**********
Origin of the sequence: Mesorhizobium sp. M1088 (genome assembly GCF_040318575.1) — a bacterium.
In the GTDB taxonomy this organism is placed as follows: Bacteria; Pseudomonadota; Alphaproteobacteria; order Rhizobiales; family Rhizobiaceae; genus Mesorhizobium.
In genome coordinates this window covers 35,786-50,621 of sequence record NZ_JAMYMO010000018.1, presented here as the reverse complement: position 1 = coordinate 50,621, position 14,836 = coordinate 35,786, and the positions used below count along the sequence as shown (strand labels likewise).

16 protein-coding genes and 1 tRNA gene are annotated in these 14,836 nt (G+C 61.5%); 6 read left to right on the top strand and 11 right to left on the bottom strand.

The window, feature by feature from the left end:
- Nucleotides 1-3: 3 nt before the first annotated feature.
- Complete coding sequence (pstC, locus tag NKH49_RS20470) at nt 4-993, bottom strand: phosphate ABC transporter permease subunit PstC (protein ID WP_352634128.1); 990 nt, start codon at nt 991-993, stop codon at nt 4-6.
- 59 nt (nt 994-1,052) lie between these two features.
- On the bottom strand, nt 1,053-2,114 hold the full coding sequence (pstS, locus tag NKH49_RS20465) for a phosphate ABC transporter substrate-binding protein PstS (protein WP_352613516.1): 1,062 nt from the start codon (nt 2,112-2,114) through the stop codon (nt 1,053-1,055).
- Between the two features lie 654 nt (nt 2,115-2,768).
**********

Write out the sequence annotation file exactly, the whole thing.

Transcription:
Origin of the sequence: Mesorhizobium sp. M1088 (genome assembly GCF_040318575.1) — a bacterium.
In the GTDB taxonomy this organism is placed as follows: Bacteria; Pseudomonadota; Alphaproteobacteria; order Rhizobiales; family Rhizobiaceae; genus Mesorhizobium.
In genome coordinates this window covers 35,786-50,621 of sequence record NZ_JAMYMO010000018.1, presented here as the reverse complement: position 1 = coordinate 50,621, position 14,836 = coordinate 35,786, and the positions used below count along the sequence as shown (strand labels likewise).

16 protein-coding genes and 1 tRNA gene are annotated in these 14,836 nt (G+C 61.5%); 6 read left to right on the top strand and 11 right to left on the bottom strand.

The window, feature by feature from the left end:
- Nucleotides 1-3: 3 nt before the first annotated feature.
- Complete coding sequence (pstC, locus tag NKH49_RS20470) at nt 4-993, bottom strand: phosphate ABC transporter permease subunit PstC (protein ID WP_352634128.1); 990 nt, start codon at nt 991-993, stop codon at nt 4-6.
- 59 nt (nt 994-1,052) lie between these two features.
- On the bottom strand, nt 1,053-2,114 hold the full coding sequence (pstS, locus tag NKH49_RS20465) for a phosphate ABC transporter substrate-binding protein PstS (protein WP_352613516.1): 1,062 nt from the start codon (nt 2,112-2,114) through the stop codon (nt 1,053-1,055).
- Between the two features lie 654 nt (nt 2,115-2,768).